- Each week, two of our readers debate a hot topic in a showdown that does not necessarily reflect their personal viewpoint
- This week, they discuss whether it is important to get a third jab of the Covid-19 vaccine
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For: Calissa Poon, 10, Diocesan Girls’ Junior School
The evidence is beyond doubt: booster shots provide additional protection against Covid-19.
Current data suggests that although vaccines have so far proved to be effective against the virus, the protection they offer fade with time.
Leading US infectious disease expert Anthony Fauci said that Covid-19 vaccine boosters “are going to be an absolutely essential component of our response”.
A landmark study in Israel has shown that a third dose could reverse the waning effects in people who were vaccinated six months earlier.
What’s more, a third dose has shown to be highly effective in reducing hospitalisations and death, meaning people are much less likely to suffer from severe illness caused by Covid-19. Indeed, it is common to have multiple shots for vaccinations; many vaccines require at least 3 doses to achieve sustainable immunity. For example, people are urged to take annual shots to protect themselves during the flu season.
Omicron is driving a new wave of Covid-19, with worldwide infections hitting record numbers almost every day.
Many fully vaccinated people have been infected with the new variant.
Research has shown that a booster shot could provide around 85 per cent protection against severe illness from Omicron. It helps to build up higher antibody levels to fight the virus. It has been endorsed by both the Centres for Disease Control and Prevention and the Food and Drug Administration in the US, with reports of milder side-effects compared to the previous doses.
We should be confident about the effectiveness and safety of booster doses because they have received the full backing of health experts around the world.
They are a critical tool in our fight against Covid-19 and its variants.
Against: Roderick Yuen, 11, Ying Wa Primary School
Faced with the threat of Omicron, many countries are offering booster jabs to their citizens to protect them against the disease.
However, are they absolutely necessary? I believe that they may not be the best solution in the long run.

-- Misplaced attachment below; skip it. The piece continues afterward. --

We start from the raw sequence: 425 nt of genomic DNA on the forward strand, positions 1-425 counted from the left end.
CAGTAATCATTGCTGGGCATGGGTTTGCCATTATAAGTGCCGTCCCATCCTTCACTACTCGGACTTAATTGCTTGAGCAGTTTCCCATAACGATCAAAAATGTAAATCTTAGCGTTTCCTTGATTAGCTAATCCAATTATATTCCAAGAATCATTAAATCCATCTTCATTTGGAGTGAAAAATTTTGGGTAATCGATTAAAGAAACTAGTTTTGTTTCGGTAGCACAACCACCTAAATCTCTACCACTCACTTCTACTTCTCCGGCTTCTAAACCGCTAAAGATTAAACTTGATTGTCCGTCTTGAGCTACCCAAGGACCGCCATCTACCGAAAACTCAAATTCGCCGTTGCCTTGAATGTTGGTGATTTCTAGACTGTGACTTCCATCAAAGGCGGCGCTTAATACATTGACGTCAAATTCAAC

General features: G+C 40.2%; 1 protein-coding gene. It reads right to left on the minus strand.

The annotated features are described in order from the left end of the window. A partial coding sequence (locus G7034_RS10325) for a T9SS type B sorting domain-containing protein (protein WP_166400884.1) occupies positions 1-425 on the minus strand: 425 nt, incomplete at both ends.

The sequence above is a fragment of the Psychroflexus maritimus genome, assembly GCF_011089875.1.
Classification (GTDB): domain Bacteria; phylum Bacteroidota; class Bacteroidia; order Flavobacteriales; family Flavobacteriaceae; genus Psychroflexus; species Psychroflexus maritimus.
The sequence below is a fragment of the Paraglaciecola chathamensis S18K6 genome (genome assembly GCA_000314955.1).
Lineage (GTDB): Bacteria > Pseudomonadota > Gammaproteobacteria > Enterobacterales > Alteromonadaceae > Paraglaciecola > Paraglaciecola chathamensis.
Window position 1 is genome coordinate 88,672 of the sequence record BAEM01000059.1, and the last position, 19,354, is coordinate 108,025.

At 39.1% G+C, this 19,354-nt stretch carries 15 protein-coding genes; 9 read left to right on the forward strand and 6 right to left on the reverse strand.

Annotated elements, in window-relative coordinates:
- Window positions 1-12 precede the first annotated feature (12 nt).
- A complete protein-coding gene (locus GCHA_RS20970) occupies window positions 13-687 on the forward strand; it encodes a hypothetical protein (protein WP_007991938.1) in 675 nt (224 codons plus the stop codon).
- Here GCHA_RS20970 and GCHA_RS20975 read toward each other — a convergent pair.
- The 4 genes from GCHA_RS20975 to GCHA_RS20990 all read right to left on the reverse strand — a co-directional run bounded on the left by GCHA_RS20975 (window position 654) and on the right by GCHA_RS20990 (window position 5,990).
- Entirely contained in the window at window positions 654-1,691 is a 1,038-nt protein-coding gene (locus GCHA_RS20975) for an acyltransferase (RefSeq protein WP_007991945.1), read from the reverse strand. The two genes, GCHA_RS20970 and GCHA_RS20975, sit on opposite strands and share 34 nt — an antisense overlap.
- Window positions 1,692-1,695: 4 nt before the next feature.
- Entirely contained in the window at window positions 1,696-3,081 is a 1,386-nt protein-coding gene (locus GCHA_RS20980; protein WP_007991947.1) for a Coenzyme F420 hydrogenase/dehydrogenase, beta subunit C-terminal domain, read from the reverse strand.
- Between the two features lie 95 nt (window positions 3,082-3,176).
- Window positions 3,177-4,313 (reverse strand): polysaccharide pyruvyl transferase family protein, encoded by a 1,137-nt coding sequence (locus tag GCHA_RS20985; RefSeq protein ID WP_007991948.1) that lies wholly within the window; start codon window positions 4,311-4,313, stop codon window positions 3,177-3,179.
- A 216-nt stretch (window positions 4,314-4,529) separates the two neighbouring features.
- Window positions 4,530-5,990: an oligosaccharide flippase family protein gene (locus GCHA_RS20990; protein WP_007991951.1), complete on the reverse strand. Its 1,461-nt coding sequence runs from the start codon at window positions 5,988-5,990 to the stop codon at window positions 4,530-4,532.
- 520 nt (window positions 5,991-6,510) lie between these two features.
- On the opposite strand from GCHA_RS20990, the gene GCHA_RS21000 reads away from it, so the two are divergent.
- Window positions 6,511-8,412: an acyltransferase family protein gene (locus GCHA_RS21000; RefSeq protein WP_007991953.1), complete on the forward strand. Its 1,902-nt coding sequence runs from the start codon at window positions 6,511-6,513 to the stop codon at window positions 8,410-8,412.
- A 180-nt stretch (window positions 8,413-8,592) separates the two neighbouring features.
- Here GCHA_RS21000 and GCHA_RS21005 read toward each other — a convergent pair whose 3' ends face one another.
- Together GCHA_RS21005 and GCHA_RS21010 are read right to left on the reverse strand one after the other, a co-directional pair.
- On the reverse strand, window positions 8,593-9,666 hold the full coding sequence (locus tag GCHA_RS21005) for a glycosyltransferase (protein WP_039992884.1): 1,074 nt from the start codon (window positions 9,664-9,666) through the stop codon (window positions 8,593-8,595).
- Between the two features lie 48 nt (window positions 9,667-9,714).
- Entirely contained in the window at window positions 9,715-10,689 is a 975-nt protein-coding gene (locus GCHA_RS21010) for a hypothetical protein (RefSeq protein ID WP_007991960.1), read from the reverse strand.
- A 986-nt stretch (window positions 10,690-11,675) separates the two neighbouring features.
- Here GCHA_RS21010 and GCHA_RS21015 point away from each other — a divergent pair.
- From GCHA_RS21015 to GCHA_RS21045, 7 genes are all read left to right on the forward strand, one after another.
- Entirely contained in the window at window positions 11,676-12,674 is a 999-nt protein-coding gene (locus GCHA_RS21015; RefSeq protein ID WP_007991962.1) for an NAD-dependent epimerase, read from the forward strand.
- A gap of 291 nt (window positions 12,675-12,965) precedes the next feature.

Health experts have said they are very concerned about the unequal distribution of Covid vaccines around the world.
According to statistics, vaccination rates are as high as 84 per cent in some countries such as China, while few people have received their second dose in Haiti or the Democratic Republic of Congo.
The Director-General of the World Health Organisation, Dr Tedros Adhanom Ghebreyesus, has recommended that the majority of vaccines should go to countries with low inoculation rates.
This is because even if rich countries manage to control the virus, it will continue to spread in low-income nations, where it might mutate into even more dangerous variants that could evade the protection offered by vaccines.
His message is simple: the world won’t be safe until all countries achieve herd immunity.
To tackle Covid-19 variants, it is really not feasible to offer booster jabs every six months.
We need to solve the root of the problem, which is speeding up global vaccination.
Providing booster doses is not the only way to stop the spread of the virus. Governments can implement temporary lockdowns, enforce laws requiring every citizen to wear a mask, and quarantine close contacts of coronavirus patients.
Hong Kong has successfully adopted these measures to keep the virus under control.
The protection offered by booster jabs against severe illness and death cannot be denied but they should not be given priority.
Only a global vaccination drive will help to rid the world of this pandemic.